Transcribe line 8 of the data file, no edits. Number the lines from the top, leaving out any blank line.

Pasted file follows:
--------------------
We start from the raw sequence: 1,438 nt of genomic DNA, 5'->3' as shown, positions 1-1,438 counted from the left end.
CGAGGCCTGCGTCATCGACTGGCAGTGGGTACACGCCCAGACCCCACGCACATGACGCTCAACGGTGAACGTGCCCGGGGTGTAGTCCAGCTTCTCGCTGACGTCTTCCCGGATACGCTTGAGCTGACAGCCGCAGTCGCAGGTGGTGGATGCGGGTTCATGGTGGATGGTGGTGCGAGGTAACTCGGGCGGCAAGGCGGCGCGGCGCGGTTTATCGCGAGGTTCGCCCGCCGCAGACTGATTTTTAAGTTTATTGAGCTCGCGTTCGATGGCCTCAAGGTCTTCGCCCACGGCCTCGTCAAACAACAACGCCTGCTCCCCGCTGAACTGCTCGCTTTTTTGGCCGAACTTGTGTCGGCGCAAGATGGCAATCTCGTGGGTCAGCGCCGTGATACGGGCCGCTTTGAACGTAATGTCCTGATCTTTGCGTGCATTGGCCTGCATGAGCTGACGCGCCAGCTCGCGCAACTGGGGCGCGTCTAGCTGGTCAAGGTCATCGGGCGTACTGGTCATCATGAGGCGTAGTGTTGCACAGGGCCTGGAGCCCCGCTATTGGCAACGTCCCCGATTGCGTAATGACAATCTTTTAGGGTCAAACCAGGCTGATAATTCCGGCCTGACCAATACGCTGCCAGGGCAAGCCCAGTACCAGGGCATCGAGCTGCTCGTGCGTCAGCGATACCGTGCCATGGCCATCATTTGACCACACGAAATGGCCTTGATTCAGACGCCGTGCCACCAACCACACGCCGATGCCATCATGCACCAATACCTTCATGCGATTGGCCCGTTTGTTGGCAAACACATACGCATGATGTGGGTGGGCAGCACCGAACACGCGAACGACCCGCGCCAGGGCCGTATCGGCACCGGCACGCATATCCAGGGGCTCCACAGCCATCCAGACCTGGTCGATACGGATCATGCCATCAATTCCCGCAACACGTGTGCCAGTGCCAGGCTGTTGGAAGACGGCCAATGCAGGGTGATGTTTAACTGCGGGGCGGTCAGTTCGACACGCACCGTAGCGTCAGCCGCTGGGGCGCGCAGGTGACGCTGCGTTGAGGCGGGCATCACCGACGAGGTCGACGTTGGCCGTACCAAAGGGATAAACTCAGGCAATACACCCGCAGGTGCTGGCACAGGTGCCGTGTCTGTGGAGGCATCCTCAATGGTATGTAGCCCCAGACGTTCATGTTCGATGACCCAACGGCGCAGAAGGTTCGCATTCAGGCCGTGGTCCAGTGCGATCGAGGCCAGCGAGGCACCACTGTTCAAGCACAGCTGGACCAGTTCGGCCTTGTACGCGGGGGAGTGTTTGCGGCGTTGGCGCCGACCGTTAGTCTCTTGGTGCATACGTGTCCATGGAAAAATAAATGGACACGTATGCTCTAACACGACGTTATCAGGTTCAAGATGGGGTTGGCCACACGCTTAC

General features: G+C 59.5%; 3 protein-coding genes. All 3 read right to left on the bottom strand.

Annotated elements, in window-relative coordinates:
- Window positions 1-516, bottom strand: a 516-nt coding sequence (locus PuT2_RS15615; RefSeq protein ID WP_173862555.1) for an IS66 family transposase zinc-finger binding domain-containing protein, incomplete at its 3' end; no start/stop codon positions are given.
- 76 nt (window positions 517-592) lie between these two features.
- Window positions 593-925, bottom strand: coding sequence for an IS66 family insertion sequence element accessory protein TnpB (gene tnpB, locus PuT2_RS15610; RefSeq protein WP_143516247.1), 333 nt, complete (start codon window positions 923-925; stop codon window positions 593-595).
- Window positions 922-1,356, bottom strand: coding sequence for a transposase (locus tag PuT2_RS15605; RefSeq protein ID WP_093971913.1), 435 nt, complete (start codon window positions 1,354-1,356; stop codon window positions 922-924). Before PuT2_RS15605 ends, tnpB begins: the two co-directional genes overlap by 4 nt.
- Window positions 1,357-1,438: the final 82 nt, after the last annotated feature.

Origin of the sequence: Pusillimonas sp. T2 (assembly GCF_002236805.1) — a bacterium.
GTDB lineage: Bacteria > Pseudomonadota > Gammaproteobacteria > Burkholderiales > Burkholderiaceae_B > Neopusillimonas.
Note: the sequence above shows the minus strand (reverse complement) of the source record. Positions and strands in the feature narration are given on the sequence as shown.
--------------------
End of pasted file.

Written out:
- Window positions 922-1,356, bottom strand: coding sequence for a transposase (locus tag PuT2_RS15605; RefSeq protein ID WP_093971913.1), 435 nt, complete (start codon window positions 1,354-1,356; stop codon window positions 922-924). Before PuT2_RS15605 ends, tnpB begins: the two co-directional genes overlap by 4 nt.